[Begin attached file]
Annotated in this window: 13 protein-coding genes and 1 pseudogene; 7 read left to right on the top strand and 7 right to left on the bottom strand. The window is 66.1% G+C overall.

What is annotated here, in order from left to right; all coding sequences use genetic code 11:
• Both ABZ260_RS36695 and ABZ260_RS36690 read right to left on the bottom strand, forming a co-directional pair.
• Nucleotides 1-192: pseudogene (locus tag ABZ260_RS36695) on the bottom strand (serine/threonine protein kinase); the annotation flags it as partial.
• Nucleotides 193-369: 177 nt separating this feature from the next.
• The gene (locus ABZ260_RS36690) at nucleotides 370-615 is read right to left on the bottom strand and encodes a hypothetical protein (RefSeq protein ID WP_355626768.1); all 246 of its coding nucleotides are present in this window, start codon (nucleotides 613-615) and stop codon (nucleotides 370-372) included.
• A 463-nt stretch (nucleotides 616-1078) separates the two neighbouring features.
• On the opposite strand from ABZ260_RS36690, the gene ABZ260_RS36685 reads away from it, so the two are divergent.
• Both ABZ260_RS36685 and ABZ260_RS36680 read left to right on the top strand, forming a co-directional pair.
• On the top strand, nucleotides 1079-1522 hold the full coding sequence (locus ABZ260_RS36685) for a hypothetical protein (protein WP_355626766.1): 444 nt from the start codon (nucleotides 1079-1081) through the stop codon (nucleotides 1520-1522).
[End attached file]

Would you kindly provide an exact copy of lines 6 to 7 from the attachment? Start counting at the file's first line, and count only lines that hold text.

• The gene (locus ABZ260_RS36690) at nucleotides 370-615 is read right to left on the bottom strand and encodes a hypothetical protein (RefSeq protein ID WP_355626768.1); all 246 of its coding nucleotides are present in this window, start codon (nucleotides 613-615) and stop codon (nucleotides 370-372) included.
• A 463-nt stretch (nucleotides 616-1078) separates the two neighbouring features.